Former Secretary of State Hillary Clinton didn't comply with State Department policies implemented under the Federal Records Act, according to a report from the State Department inspector general.
Democratic presidential frontrunner and former secretary of State Hillary Clinton violated agency records policy, according to a watchdog report. (Photo credit: a katz / Shutterstock.com.)
Hillary Clinton did not comply with agency records policy during her four-year tenure as secretary of State, the State Department inspector general concluded in a report sent to Congress on May 25.
Clinton should have preserved any federal records on the personal email account that she used for business as secretary by printing and filing those records, said the IG report, a copy of which FCW obtained. By not submitting all emails dealing with department business before leaving office, she "did not comply with the department's policies that were implemented in accordance with the Federal Records Act," the IG report found.
The National Archives and Records Administration observed that the subsequent delivery of printed copies of 55,000 emails "mitigated [Clinton's] failure to properly preserve emails that qualified as Federal records during her tenure and to surrender such records upon her departure." The State Department IG concurred with that judgement, but noted that the production of emails was "incomplete."
The OIG report cited 19 emails between Clinton and the official Defense Department account of Gen. David Petraeus -- which DOD supplied for the investigation -- that were not included in Clinton's email document production, among other examples of documents not released by the former secretary.
Clinton, who is the presumptive Democratic nominee for president, has been under fire since The New York Times revealed in March 2015 that she exclusively used a private email server for official business as the nation's top diplomat.
The use of a personal account was discouraged by agency policy at the time Clinton assumed office, according to the report. The current State Department CIO and the assistant secretary for diplomatic security told the OIG that Clinton "had an obligation to discuss using her personal email account to conduct official business with their offices, who in turn would have attempted to provide her with approved and secured means that met her business needs."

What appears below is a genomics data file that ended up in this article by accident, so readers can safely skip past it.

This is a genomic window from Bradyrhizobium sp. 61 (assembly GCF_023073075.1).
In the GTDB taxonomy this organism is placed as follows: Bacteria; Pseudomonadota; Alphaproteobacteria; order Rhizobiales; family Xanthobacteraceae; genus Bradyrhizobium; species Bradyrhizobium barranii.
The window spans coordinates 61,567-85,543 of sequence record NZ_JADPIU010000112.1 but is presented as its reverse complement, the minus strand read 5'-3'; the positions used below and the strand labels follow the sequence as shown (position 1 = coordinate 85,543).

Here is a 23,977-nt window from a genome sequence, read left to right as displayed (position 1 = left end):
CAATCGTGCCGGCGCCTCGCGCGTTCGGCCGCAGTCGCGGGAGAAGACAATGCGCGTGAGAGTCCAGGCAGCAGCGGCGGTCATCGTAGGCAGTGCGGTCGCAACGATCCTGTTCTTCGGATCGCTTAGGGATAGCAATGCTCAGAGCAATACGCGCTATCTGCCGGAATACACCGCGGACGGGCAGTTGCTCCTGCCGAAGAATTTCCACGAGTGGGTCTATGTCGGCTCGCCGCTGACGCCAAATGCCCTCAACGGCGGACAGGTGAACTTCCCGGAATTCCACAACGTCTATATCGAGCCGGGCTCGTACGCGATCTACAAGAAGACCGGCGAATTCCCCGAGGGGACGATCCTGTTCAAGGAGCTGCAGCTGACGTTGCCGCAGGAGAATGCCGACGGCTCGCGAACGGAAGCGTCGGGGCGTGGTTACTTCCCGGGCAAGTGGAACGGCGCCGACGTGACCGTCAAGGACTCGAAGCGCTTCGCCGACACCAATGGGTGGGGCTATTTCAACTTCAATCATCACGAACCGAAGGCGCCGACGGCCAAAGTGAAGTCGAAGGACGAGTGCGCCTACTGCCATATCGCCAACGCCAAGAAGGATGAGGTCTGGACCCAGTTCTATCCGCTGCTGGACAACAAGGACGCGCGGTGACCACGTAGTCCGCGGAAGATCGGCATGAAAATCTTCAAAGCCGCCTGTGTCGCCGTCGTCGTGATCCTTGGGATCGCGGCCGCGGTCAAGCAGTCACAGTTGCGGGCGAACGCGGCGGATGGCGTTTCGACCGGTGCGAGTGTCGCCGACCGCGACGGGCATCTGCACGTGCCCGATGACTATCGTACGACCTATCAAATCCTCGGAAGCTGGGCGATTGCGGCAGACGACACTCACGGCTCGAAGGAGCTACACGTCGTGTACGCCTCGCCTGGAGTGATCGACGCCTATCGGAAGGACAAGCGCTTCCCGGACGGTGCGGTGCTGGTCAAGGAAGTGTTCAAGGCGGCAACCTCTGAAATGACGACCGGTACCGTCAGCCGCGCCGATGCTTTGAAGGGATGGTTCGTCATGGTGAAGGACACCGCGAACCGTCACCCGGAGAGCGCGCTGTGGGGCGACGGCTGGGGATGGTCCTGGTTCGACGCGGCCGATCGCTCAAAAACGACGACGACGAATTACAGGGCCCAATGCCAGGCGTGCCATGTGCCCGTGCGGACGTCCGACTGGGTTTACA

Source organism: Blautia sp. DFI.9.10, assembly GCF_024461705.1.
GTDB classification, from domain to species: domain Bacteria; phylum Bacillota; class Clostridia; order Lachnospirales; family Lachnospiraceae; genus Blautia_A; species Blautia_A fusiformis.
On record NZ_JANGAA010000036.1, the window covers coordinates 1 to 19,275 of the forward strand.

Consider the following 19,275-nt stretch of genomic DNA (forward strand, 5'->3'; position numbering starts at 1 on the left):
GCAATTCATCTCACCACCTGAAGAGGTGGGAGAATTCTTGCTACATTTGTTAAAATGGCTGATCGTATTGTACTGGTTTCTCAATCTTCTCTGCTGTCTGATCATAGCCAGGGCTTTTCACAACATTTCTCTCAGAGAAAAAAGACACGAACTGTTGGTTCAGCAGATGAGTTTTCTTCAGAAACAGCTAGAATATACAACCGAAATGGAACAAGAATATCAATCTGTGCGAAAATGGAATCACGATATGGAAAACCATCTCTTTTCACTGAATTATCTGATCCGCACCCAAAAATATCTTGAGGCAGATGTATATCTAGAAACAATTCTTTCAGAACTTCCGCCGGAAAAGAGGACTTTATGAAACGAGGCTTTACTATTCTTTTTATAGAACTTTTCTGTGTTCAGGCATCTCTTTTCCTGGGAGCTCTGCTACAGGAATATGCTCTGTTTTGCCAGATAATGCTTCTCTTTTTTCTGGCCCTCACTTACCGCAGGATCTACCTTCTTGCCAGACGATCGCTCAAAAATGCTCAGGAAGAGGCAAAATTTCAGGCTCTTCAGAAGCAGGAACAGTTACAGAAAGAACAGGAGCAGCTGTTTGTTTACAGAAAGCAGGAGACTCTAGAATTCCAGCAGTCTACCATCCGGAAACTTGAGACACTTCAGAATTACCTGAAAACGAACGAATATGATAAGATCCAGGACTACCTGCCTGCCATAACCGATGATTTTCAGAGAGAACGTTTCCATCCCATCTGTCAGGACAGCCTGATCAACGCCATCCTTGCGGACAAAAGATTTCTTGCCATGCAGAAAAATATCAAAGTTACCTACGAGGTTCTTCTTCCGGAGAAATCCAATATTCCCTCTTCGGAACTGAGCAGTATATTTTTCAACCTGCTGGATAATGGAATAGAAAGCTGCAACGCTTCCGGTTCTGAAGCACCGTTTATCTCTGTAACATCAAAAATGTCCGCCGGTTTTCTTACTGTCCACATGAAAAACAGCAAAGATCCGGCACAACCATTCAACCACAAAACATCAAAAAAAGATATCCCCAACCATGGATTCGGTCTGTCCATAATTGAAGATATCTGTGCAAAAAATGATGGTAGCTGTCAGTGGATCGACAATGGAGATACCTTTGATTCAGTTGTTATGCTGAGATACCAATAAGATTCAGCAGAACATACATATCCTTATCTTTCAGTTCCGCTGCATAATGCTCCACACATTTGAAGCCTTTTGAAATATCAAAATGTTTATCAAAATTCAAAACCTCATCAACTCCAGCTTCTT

Those officials said that the Bureau of Diplomatic Security's Bureau of Information Resource Management, "did not -- and would not -- approve her exclusive reliance on a personal email account to conduct Department business, because of the restrictions in the [Foreign Affairs Manual] and the security risks in doing so," according to the report.
Citing the revised guidance and memoranda regarding use of personal email by State before and during Clinton's tenure, the OIG observed, "Secretary Clinton's cybersecurity practices accordingly must be evaluated in light of these more comprehensive directives."
While the 2015 revelation made news, inside State there was at least limited awareness of the private email server. A March 17, 2009, official memorandum that listed communications equipment in Clinton's New York residence listed a server in the basement among the inventory. And on multiple occasions, IRM staffers worked with Clinton's staff to resolve technical problems.
The report also asserted that one staffer "raised concerns about the server," leading to an instruction from the director of the Executive Secretariat to staff, "never to speak of the Secretary's personal email system again."
The IG report covers 20 years spanning the tenures of the last five secretaries, including current Secretary of State John Kerry, and found that "systemic weaknesses related to electronic records and communications have existed within the Office of the Secretary that go well beyond the tenure of any one secretary of State."
Some of the department's management weaknesses have included struggles to retrieve email records and access electronic files, and a failure to meet records requirements for departing employees, according to the audit.
The OIG also reported learning that some records officials were "not comfortable" with asking the incoming secretary and top staffers to print and file email records. They had sought instead an electronic method of email preservation.
The department in general, and the office of the Secretary in particular, "have been slow to recognize and to manage effectively the legal requirements and cybersecurity risks associated with electronic data communications, particularly as those risks pertain to its most senior leadership," the report concluded.
"The IG's report certainly highlights the need for better technologies to archive emails, including NARA's recently promoted Capstone policy that the State Department has embraced," said Jason R. Baron, a lawyer at Drinker Biddle and former director of litigation at the National Archives and Records Administration. "NARA has, however, now mandated that by the end of this year all federal agencies must manage email electronically. It remains to be seen how many agencies will be able to meet the December 31, 2016 deadline," Baron told FCW.
The OIG issued eight recommendations, all of which are considered resolved under current management.
Clinton and her top staffers declined to be interviewed by the OIG for the report. Clinton's presidential campaign, however, on May 25 issued a statement that, "[c]ontrary to false theories advanced for some time now, the report notes that [Clinton's] use of personal email was known to officials within the department during her tenure, and that there is no evidence of any successful breach of the Secretary's server."
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